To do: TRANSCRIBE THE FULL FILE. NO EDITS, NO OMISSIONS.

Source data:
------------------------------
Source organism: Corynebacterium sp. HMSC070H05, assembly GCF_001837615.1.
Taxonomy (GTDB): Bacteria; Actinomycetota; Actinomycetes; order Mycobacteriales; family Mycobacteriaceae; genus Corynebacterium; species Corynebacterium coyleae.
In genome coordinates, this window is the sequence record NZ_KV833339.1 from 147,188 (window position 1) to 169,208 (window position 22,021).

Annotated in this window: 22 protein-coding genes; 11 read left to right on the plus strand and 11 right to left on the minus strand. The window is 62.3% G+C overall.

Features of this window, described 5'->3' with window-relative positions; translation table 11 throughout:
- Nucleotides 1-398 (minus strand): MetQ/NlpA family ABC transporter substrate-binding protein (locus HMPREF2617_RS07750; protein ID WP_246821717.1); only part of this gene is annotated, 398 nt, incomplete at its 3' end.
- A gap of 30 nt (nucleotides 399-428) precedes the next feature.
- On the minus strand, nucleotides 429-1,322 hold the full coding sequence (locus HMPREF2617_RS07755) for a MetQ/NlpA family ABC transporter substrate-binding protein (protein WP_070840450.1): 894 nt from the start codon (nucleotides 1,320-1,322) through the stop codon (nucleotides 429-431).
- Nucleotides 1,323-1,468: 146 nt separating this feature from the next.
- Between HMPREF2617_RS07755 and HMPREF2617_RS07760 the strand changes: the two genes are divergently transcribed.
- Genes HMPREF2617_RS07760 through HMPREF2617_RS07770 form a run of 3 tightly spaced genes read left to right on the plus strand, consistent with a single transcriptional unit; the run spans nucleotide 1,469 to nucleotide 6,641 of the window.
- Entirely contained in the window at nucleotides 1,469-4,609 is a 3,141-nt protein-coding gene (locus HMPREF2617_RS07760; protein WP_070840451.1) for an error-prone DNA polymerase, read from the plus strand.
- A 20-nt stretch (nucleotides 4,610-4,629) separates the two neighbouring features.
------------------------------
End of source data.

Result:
Source organism: Corynebacterium sp. HMSC070H05, assembly GCF_001837615.1.
Taxonomy (GTDB): Bacteria; Actinomycetota; Actinomycetes; order Mycobacteriales; family Mycobacteriaceae; genus Corynebacterium; species Corynebacterium coyleae.
In genome coordinates, this window is the sequence record NZ_KV833339.1 from 147,188 (window position 1) to 169,208 (window position 22,021).

Annotated in this window: 22 protein-coding genes; 11 read left to right on the plus strand and 11 right to left on the minus strand. The window is 62.3% G+C overall.

Features of this window, described 5'->3' with window-relative positions; translation table 11 throughout:
- Nucleotides 1-398 (minus strand): MetQ/NlpA family ABC transporter substrate-binding protein (locus HMPREF2617_RS07750; protein ID WP_246821717.1); only part of this gene is annotated, 398 nt, incomplete at its 3' end.
- A gap of 30 nt (nucleotides 399-428) precedes the next feature.
- On the minus strand, nucleotides 429-1,322 hold the full coding sequence (locus HMPREF2617_RS07755) for a MetQ/NlpA family ABC transporter substrate-binding protein (protein WP_070840450.1): 894 nt from the start codon (nucleotides 1,320-1,322) through the stop codon (nucleotides 429-431).
- Nucleotides 1,323-1,468: 146 nt separating this feature from the next.
- Between HMPREF2617_RS07755 and HMPREF2617_RS07760 the strand changes: the two genes are divergently transcribed.
- Genes HMPREF2617_RS07760 through HMPREF2617_RS07770 form a run of 3 tightly spaced genes read left to right on the plus strand, consistent with a single transcriptional unit; the run spans nucleotide 1,469 to nucleotide 6,641 of the window.
- Entirely contained in the window at nucleotides 1,469-4,609 is a 3,141-nt protein-coding gene (locus HMPREF2617_RS07760; protein WP_070840451.1) for an error-prone DNA polymerase, read from the plus strand.
- A 20-nt stretch (nucleotides 4,610-4,629) separates the two neighbouring features.